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Don't Self-Host: Self-Locally
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Don't Self-Host: Self-Locally

My most recent posts are about how to setup a few services locally,
which I think would be interesting to the consumers of the idea of

It seems to me that the desire to self-host services actually comes,
for many, from the problem of having an insufficiently power computing
environment locally to do the necessary tasks.

As far as I can tell: there is no reason to self-host unless one of
these factors is met:

  • the content must be stored away from the user's main machine (backup server)

  • the content must be deliverable to multiple devices for some reason (password manager)

  • the hosting isn't really "self" hosting, but actually "family" or
    "team" hosting (gittea).

So why do people self-host things that they can just run locally?

Disease #1: Windows or MacOS installed on main machine

This disease leads the self-hosting for no better reason than because
the host machines are capable of running a decent free operating
system. If you're interested in a self-hosthing project because "I can't
do that on my local machine", this is probably why. Install Gentoo instead.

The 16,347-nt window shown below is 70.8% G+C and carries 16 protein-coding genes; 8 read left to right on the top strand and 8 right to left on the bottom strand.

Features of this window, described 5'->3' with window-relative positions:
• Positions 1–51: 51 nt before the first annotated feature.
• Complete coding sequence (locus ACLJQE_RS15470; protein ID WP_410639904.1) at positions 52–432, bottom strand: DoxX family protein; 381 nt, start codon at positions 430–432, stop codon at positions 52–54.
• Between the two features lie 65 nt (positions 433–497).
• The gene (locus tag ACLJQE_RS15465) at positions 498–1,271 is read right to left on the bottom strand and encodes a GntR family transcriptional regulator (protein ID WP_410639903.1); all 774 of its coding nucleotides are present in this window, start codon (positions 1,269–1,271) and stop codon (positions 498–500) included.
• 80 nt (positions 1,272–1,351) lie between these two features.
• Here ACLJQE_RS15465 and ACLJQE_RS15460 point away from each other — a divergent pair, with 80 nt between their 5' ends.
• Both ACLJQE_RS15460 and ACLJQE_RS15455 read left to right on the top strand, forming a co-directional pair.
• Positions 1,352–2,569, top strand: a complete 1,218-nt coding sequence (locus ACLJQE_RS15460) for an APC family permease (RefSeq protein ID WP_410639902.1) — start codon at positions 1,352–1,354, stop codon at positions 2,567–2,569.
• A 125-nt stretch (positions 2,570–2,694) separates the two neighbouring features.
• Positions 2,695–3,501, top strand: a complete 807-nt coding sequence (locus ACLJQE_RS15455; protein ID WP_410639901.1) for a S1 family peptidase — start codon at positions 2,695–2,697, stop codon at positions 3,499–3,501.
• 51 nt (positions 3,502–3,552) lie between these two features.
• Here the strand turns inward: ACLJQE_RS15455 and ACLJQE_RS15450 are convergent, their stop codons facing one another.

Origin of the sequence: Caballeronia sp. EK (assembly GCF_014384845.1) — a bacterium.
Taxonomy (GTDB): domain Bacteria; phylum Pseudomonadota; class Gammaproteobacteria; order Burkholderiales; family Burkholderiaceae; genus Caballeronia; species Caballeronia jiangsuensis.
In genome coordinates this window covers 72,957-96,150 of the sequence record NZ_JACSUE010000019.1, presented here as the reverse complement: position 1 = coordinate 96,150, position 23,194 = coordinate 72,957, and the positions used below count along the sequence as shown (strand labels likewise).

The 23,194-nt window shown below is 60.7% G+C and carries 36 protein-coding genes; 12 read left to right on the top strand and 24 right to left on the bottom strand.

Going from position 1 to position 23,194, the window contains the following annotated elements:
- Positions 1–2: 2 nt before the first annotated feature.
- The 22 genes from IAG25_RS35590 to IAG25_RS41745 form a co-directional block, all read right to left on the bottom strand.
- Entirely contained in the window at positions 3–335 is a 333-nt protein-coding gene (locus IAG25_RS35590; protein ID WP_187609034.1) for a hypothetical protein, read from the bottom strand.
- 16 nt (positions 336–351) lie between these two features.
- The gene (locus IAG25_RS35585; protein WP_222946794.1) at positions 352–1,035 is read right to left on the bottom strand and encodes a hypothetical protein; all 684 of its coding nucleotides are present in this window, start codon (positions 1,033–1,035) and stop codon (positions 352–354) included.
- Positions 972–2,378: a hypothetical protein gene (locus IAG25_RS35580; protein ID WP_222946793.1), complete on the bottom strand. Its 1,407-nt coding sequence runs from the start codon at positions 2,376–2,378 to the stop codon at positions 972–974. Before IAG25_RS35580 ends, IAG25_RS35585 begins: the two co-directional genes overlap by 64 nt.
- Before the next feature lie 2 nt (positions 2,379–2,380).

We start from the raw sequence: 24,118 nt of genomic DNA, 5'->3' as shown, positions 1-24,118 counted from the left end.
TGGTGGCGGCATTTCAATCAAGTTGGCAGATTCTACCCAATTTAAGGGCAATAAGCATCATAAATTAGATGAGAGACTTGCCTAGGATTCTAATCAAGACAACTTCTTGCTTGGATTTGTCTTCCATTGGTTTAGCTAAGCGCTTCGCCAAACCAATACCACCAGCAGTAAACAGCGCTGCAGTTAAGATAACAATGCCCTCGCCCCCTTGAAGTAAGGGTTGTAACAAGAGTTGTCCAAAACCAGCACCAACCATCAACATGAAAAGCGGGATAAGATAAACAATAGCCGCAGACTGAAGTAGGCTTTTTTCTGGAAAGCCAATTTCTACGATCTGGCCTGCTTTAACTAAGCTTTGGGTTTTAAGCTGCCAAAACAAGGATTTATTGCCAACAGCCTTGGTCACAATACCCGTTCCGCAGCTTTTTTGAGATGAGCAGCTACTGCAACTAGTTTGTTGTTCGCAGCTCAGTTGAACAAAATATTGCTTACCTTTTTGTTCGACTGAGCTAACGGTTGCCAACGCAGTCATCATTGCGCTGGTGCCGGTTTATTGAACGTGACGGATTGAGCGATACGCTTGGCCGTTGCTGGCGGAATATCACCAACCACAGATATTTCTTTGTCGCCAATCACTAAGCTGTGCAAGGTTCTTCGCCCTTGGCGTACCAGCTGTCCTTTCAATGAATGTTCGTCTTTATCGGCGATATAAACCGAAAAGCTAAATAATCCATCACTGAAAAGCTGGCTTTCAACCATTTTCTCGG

Disease #2: Muh devices

If you're installing some self-hosting service to deliver content to
restrictive devices like cell-phones, consider installing an HFS or FTP
server instead to transfer the files around. Consider replacing your
worst devices with more free alternatives.

Disease #3: Muh FREEDOM

If you are trying to avoid using services run by others in order to take
back some freedom (eg. git server or mail server), then that is a great
thing to be doing. But often we find that self-hosting such things is
so cumbersome that it leads to massive time-wasting in order to setup
something which is already available from a third-party service. How do
we deal with this problem? I have made this rule of thumb: if it can't
be installed and working after partitioning a low-resource fresh
linux VPS and running a single command, it is not ready for this use case.

Any project which aims to fill this niche must be as easy to install as
making an account on the competing service, and must run on a low-resource
VPS to avoid costing the user a significant amount of money.

A final solution, worth considering, which I have tested out without
success, is to have a group of friends who each dedicate themselves to
hosting different parts of the services you use. This rarely works so
well. Some people will neglect their service, or underconfigure it,
or let it go down without bringing it back up, let it get out of date,
or just stop paying for the hosting or domain name.

The lesson for project maintainers in this area should be clear: you
project should install instantly with no configuration and cannot be a
resource hog by default either.

I'd like to see a list of such projects keeping track of this:

  1. installs in one command

  2. uses <=8GB of disk space

  3. uses <=1GB of ram max

  4. requires no configuration to start using

And I'd like to see more such projects in the future. If only hosting a mail server were that easy...

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Spenser Truex

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